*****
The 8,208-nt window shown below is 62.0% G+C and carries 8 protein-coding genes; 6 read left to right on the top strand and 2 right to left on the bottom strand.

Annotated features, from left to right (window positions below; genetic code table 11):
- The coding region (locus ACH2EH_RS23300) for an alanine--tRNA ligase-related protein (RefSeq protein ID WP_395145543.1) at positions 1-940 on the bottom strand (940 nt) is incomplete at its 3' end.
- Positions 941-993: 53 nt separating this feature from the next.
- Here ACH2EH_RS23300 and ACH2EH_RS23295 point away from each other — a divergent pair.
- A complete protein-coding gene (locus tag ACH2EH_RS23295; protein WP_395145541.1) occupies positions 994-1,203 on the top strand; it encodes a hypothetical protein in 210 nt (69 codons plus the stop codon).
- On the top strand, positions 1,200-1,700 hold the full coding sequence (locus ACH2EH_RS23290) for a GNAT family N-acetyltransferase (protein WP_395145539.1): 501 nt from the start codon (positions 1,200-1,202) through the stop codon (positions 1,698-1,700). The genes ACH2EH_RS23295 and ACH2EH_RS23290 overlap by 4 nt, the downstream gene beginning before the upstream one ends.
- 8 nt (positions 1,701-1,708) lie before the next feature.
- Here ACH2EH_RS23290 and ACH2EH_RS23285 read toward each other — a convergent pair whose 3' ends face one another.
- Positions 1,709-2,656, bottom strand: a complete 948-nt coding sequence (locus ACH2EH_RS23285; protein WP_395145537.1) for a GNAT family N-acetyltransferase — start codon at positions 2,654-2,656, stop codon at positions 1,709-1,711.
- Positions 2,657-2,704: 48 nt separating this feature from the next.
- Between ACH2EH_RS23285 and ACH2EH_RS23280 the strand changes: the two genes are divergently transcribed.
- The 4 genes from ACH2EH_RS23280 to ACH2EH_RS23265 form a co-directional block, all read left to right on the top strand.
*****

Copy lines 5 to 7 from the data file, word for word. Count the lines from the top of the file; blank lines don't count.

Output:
- Here ACH2EH_RS23300 and ACH2EH_RS23295 point away from each other — a divergent pair.
- A complete protein-coding gene (locus tag ACH2EH_RS23295; protein WP_395145541.1) occupies positions 994-1,203 on the top strand; it encodes a hypothetical protein in 210 nt (69 codons plus the stop codon).
- On the top strand, positions 1,200-1,700 hold the full coding sequence (locus ACH2EH_RS23290) for a GNAT family N-acetyltransferase (protein WP_395145539.1): 501 nt from the start codon (positions 1,200-1,202) through the stop codon (positions 1,698-1,700). The genes ACH2EH_RS23295 and ACH2EH_RS23290 overlap by 4 nt, the downstream gene beginning before the upstream one ends.